The key to both of the situations I have mentioned above comes from knowing what will happen and then making up your mind that you are tough enough to leap the hurdles that will be placed in your path. You must also be ready to do battle with older people of the same rank.

I can remember having a real pitched verbal battle with a fellow Captain who insisted on calling me "kid". This problem came to a head one night after a particularly bad fire when this guy's company stretched a hoseline off of my pumper company, and after the fire left the hose in the street for my crew to reload. My crew was tired of the actions of this man and his crew of prima donnas.

They had pulled this crap on us before and this night just happened to be the straw that broke the camels back. When I approached him about it, he tried to provoke me into a fist fight at the fire. Fortunately I was not stupid enough to succumb to his challenge. Hell, he probably would have kicked my butt anyway.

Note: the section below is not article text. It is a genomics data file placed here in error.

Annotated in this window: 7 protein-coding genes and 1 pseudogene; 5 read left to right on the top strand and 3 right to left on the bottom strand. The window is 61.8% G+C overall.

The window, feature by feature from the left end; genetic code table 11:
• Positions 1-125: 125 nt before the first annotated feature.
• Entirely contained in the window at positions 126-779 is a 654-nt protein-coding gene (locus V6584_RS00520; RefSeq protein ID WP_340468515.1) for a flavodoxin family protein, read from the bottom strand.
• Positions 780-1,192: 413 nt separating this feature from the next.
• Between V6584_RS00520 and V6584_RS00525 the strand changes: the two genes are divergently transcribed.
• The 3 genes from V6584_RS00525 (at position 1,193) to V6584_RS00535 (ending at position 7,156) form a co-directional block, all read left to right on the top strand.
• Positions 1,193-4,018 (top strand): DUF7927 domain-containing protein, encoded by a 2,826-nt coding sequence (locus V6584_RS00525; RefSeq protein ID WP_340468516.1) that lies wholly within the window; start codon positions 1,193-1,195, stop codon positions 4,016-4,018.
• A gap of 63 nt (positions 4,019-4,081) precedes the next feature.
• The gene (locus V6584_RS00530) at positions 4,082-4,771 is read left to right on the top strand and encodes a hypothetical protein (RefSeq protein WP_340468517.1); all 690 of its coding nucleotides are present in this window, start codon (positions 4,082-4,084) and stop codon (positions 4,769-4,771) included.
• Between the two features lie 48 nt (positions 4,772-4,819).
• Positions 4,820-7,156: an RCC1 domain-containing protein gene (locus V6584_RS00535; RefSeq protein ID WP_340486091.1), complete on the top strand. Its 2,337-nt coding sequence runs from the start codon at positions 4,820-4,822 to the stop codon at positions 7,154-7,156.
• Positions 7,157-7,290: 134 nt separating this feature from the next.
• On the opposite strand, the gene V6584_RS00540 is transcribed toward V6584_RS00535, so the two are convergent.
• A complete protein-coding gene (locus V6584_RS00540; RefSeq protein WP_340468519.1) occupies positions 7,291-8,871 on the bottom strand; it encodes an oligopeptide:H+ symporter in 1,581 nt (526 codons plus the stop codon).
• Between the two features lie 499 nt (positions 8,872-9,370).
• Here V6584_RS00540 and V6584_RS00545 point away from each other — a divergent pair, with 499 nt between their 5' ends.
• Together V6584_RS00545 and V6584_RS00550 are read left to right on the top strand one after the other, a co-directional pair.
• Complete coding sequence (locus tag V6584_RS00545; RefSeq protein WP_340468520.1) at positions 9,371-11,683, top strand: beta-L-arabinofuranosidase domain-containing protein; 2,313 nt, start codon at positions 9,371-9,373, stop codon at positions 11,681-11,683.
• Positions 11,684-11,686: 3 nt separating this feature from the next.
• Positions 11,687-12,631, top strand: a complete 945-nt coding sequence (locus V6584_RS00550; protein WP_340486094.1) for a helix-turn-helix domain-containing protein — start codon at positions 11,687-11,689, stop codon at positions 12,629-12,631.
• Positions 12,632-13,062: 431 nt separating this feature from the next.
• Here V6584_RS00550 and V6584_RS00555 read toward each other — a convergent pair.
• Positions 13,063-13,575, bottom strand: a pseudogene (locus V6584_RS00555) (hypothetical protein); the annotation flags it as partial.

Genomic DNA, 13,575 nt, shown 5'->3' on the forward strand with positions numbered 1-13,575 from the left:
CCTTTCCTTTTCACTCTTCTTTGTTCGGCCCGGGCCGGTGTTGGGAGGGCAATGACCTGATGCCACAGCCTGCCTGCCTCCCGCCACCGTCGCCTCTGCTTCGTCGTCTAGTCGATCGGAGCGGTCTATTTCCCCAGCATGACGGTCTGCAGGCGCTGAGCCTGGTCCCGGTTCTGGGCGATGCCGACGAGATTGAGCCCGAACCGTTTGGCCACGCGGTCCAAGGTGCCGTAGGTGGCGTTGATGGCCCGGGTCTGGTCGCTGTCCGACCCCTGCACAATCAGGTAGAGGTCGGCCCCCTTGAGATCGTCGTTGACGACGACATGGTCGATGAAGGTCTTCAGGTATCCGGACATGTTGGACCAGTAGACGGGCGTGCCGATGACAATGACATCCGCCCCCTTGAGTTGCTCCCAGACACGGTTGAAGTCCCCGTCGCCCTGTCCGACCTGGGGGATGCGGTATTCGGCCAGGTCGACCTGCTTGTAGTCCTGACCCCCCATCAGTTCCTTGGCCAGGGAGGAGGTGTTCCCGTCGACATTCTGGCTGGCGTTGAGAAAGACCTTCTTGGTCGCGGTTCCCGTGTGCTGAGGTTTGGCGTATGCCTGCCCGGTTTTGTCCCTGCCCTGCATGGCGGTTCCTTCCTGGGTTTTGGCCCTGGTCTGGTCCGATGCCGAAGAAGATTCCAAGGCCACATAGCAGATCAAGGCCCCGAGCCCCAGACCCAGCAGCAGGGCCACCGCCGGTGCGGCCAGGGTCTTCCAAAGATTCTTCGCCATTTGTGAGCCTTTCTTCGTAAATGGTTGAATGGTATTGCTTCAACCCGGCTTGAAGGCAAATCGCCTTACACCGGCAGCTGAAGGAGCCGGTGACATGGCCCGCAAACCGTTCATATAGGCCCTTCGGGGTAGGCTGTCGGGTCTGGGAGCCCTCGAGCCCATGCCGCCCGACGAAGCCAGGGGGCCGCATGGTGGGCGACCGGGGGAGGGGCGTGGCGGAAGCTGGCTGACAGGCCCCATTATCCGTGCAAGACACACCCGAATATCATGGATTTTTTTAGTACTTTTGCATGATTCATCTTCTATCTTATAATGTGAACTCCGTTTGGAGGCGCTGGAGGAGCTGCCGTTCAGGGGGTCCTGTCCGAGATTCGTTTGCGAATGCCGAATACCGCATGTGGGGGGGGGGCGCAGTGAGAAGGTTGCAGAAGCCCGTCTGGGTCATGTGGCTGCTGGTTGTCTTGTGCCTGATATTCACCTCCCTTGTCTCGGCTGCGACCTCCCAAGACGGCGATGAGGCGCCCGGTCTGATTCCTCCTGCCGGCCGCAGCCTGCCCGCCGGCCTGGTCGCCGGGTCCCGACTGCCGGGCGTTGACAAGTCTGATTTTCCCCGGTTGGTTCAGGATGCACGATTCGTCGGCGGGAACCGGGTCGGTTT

No, I suggested to him that he and his truckload of prima donnas return with us to my station for a further discussion of this issue. I knew that I was going to win when he agreed to my suggestion. When we got to the quarters of Engine Company 15, I asked him to come upstairs to my office. If anything negative were to happen, let it happen behind closed doors was my thought.

The interaction was quite brief. Before he could utter word one, I stared him down and told him that I wanted him to cut out the "kid" crap. I told him that as a veteran of the Vietnam Conflict, I had long since passed the "kid" stage of life. I further told him that I earned my rank in the same way that he did. We had both studied and taken the same sort of civil service promotional examinations offered by the state.